5 comments:

  1. I usually say "Wanna go see a movie?" and "The Wrestler is a great film." I agree with the connotation that movie is always reserved for "light" stories and film is reserved for "heavy" stories.

    I go to the theater. To see a play, I go to the theatre.

    "Harrison Ford plays a guy accused of killing his wife in The Fugitive."

    I usually don't say "part one" unless it's in the title. Sometimes I'll say "the first [title]".

    Martin Scorsese directed The Departed.

    Sean Connery starred in Finding Forrester.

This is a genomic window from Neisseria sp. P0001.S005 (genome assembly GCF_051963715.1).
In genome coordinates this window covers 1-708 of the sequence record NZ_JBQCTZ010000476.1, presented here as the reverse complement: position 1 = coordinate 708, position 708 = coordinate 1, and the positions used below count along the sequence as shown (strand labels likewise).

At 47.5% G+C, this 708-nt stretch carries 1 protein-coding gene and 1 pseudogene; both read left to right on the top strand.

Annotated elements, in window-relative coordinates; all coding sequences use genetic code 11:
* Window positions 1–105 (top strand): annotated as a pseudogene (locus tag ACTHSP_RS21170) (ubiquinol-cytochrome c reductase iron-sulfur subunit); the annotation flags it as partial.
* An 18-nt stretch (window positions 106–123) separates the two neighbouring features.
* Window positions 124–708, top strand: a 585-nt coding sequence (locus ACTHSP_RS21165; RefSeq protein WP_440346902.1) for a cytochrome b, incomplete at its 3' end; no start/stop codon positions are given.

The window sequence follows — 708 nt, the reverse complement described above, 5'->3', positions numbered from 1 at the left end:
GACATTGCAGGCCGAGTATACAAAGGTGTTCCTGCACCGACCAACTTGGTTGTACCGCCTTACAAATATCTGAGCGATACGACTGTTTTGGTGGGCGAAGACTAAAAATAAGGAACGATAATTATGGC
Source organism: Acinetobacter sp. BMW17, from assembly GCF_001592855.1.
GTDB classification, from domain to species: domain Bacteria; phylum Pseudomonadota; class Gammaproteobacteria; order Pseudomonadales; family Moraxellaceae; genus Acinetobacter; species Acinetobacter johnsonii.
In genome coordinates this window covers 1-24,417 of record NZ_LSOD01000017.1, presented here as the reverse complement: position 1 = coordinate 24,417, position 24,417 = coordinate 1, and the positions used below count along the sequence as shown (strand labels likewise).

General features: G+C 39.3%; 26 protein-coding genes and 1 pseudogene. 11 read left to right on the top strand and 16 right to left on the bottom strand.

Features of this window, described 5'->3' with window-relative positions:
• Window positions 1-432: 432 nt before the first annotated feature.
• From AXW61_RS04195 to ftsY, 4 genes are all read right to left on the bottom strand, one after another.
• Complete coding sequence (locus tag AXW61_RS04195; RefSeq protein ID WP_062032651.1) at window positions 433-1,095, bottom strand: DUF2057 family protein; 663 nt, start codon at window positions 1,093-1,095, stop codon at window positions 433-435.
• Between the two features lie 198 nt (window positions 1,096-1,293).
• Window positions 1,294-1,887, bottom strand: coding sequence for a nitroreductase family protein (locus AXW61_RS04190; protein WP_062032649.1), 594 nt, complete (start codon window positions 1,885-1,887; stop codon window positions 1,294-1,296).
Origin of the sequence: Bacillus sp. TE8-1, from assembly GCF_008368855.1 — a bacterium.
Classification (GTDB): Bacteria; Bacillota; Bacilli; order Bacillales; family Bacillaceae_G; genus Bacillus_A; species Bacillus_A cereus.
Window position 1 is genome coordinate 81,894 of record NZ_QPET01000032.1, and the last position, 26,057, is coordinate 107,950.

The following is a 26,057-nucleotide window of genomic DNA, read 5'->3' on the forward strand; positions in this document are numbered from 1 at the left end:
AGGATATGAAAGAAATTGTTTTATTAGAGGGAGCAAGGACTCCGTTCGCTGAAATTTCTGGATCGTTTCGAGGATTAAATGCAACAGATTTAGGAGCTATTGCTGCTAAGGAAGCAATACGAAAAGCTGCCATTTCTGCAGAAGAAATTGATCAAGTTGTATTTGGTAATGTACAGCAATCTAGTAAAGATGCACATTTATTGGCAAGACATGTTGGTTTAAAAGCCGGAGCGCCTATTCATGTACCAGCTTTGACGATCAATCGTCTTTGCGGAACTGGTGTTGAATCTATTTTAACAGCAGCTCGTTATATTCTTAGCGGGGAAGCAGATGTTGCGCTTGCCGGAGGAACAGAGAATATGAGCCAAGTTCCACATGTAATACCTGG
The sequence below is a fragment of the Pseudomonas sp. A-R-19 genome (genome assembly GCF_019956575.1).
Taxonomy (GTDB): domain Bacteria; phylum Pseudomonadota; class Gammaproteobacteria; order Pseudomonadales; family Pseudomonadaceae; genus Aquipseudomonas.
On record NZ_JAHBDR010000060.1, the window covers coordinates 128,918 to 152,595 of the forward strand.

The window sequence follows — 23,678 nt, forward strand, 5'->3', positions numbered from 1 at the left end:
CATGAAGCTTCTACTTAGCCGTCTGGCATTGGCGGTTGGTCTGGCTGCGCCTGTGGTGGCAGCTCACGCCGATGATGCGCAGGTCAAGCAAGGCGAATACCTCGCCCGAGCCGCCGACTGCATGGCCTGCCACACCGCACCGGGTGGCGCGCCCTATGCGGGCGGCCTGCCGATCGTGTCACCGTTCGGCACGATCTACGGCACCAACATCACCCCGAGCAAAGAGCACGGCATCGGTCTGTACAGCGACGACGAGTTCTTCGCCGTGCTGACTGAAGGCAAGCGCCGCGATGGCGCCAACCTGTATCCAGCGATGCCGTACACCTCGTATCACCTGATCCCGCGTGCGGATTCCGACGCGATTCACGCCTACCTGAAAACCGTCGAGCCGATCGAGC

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  2. I say movie and theatER, though I never see movies in the theater anymore. Who do they think they are, or better yet, how wealthy do they think we are? As far as describing a plot, I tend to go with the actor name. Actually, we often go with a previous typecasting role the actor played. Tom Hanks is lovingly known as "Forrest Gump" forever, unless we are referencing "Castaway". Then he becomes "guy stuck on an island", appropriately named by my young daughter. Djimon Hounsou will always be "Amistad", even though Amistad is the boat, not the man. Julia Roberts is always "Pretty Woman" regardless of what movie we are speaking of. Mark Wahlberg will always be "Dirk Diggler". Wait, that might just be to me... Anyway, our family has an endless list of these code names, however an outsider could easily make sense of our conversation.